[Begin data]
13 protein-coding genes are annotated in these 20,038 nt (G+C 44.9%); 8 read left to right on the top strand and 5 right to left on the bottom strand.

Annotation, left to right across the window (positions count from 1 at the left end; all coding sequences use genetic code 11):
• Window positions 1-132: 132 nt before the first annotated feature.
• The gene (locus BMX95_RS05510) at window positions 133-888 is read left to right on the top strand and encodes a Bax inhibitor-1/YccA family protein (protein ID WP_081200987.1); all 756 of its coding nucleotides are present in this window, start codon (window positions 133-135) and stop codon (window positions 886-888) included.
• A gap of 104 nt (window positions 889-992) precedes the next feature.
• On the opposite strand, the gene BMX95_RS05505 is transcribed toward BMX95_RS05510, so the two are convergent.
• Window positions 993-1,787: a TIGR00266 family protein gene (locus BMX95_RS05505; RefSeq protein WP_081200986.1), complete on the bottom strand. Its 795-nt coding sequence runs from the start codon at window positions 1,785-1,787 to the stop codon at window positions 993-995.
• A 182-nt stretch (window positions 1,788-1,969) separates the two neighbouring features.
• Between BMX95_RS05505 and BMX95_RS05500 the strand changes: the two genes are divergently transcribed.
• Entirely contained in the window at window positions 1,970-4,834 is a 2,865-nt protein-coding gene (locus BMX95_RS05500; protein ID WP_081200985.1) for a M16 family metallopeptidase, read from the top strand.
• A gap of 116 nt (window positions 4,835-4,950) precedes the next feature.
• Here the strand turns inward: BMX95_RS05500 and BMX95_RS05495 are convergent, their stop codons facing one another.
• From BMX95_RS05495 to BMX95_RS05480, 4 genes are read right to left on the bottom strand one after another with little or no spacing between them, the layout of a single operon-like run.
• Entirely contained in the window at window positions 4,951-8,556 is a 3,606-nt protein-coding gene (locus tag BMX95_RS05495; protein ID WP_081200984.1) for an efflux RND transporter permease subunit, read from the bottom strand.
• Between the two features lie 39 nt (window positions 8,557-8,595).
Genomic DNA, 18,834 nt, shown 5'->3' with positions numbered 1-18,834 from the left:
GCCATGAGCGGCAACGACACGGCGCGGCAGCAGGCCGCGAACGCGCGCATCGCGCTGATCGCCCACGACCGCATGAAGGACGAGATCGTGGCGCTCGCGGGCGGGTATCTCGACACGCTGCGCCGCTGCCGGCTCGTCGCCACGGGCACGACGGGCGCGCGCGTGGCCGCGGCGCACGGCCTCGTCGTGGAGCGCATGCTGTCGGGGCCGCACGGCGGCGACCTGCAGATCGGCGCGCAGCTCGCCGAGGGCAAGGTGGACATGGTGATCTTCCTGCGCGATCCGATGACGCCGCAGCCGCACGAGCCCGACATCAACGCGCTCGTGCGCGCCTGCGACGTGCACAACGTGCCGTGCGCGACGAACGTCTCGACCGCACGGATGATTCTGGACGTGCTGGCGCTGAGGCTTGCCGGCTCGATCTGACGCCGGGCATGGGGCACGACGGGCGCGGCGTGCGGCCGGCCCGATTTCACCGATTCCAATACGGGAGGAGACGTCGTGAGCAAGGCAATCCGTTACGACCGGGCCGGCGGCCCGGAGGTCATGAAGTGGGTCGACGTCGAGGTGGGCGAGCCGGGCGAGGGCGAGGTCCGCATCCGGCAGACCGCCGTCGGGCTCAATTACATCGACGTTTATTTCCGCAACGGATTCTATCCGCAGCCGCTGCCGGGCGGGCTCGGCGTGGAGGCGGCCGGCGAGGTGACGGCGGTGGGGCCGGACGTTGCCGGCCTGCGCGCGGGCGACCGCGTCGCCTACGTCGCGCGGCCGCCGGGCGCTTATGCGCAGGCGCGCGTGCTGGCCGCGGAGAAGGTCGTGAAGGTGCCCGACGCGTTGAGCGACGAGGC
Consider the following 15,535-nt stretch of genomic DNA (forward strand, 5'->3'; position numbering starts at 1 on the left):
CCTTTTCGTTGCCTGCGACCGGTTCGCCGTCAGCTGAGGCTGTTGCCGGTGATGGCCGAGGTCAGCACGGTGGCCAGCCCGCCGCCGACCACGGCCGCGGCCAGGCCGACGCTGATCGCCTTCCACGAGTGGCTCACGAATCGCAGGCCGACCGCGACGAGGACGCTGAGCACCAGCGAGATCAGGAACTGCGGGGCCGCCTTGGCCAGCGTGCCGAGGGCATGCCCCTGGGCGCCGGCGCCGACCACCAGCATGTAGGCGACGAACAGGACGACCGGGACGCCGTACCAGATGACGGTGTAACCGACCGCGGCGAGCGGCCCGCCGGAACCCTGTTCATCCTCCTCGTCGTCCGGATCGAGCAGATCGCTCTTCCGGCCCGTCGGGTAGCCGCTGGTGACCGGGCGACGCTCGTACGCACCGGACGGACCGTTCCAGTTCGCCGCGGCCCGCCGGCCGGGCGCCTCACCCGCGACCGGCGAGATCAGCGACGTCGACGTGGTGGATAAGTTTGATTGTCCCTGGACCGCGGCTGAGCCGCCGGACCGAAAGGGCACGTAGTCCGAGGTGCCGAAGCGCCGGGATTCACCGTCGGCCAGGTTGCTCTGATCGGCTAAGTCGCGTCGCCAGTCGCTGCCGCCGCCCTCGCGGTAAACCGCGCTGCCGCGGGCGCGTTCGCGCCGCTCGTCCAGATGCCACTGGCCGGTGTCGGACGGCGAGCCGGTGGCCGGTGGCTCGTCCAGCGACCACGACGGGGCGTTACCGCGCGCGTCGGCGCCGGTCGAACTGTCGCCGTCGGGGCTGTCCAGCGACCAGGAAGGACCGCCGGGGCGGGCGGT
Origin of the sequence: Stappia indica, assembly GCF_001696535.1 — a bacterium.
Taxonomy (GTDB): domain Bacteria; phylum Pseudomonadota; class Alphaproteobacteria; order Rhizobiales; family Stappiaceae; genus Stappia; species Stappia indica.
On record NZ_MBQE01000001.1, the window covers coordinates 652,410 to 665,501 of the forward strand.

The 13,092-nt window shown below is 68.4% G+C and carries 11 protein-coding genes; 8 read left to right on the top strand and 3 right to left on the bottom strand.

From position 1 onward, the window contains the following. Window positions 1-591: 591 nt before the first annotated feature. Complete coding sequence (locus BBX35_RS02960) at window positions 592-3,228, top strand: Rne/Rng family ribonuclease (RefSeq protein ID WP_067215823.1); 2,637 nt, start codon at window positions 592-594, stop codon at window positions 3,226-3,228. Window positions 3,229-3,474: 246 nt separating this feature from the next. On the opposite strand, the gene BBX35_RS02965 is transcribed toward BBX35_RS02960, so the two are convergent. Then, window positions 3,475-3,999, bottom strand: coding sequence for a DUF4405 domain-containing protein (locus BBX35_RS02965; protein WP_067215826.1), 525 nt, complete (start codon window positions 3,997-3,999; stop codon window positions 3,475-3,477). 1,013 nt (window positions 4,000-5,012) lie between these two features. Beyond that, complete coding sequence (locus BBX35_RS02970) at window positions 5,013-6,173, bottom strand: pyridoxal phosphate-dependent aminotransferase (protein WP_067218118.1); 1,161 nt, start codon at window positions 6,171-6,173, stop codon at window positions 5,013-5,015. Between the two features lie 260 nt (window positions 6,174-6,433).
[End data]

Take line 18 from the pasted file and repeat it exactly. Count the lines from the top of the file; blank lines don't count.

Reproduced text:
Consider the following 15,535-nt stretch of genomic DNA (forward strand, 5'->3'; position numbering starts at 1 on the left):